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ARS Home » Northeast Area » University Park, Pennsylvania » Pasture Systems & Watershed Management Research » Research » Publications at this Location » Publication #237228

Title: Fact Sheet: Soil Carbon Sequestration in Pastures

item Dell, Curtis

Submitted to: Extension Fact Sheets
Publication Type: Other
Publication Acceptance Date: 3/2/2009
Publication Date: 3/3/2009
Citation: Dell, C.J. 2009. Fact Sheet: Soil Carbon Sequestration in Pastures. Northeast Pasture Consortium. p. 1.

Interpretive Summary:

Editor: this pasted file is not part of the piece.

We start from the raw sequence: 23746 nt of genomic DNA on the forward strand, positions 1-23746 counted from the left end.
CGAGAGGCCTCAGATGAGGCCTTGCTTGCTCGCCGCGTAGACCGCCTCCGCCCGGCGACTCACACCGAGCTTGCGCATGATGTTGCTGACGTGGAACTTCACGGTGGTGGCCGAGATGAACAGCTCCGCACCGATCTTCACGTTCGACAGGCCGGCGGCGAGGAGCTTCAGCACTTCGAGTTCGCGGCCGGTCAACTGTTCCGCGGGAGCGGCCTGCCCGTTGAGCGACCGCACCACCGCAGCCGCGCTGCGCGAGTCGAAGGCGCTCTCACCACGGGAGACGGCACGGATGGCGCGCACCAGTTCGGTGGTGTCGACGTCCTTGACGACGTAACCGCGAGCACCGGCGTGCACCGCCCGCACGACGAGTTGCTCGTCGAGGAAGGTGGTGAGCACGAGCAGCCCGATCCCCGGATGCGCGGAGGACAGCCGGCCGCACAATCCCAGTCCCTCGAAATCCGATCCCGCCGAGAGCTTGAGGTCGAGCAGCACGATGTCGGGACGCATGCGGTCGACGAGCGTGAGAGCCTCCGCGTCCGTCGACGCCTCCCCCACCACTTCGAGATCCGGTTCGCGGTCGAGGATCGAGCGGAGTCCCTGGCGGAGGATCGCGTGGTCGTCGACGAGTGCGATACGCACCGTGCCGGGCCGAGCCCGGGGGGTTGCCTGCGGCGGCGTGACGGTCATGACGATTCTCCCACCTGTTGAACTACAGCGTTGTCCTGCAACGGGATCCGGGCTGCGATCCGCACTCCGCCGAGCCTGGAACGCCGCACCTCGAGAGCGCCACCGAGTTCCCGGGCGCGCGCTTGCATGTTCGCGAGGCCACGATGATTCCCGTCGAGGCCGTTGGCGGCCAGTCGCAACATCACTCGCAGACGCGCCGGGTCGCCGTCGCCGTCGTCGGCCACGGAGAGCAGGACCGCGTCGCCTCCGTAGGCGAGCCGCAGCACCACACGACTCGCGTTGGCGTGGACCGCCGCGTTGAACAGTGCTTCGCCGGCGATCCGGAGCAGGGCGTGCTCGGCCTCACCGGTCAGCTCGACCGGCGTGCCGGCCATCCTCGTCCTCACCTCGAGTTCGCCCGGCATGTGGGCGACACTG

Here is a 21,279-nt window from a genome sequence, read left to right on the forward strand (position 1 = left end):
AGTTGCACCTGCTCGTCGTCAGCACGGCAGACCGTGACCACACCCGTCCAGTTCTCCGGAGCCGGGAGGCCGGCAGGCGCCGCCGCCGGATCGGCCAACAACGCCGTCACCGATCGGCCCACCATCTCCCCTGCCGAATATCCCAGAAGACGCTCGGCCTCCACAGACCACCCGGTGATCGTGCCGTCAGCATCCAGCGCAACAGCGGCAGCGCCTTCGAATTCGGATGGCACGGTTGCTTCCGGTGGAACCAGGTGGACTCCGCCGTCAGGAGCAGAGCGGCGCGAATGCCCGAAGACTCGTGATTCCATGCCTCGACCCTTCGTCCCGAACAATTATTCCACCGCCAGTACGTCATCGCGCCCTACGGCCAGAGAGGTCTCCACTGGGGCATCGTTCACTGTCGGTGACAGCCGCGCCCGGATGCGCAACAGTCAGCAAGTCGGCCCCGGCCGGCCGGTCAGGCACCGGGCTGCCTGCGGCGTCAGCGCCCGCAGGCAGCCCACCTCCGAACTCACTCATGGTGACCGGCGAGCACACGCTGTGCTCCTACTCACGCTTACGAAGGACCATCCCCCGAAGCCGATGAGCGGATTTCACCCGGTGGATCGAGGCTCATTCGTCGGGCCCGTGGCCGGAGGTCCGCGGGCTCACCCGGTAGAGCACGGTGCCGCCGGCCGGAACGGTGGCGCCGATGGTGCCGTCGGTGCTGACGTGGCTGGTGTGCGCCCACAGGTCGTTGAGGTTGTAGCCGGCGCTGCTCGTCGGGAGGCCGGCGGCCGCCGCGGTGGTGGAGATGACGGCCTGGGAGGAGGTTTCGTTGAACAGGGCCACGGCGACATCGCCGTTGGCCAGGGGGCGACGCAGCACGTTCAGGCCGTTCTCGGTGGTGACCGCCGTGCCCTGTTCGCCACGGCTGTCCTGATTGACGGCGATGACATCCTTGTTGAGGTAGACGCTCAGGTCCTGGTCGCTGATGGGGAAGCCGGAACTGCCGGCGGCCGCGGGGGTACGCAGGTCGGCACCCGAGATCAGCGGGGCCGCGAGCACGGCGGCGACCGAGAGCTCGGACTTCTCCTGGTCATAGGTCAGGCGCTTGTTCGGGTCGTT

Technical Abstract: The sequestration of carbon as soil organic matter is one way to remove carbon dioxide from the atmosphere and lower the potential for global climate change. Cultivation typically caused the loss of 20 to 50% the native soil organic matter. Establishing pasture on former croplands is expected to add 0.2 to 0.5 tons of carbon per acre for a period of 20 to 25 years. Mature pastures sequester little additional carbon, but represent a large pool of carbon (up to 25 tons C per acre) that would be returned to the atmosphere if the pastures were tilled again. Carbon credit programs have been proposed to compensate landowners for the carbon they sequester. The only current programs that apply to pastures are through the Chicago Climate Exchange. Those programs assume a set rate of carbon accumulation following pasture establishment and do not require participants to provide measured verification of increased soil carbon. If future carbon credit programs require measurement of soil carbon, analytical costs and labor requirements for sampling should be considered. Because of a high degree of spatial variation in soil carbon in Northeastern US landscapes, large numbers of samples are needed to minimize sampling error and allow the detection of statistical verification of increases with time. At prices currently paid for carbon credits, opportunities for income from soil carbon sequestration in pastures are limited. However if caps are imposed on carbon dioxide emissions, higher offset payment rates could make soil carbon sequestration much more profitable.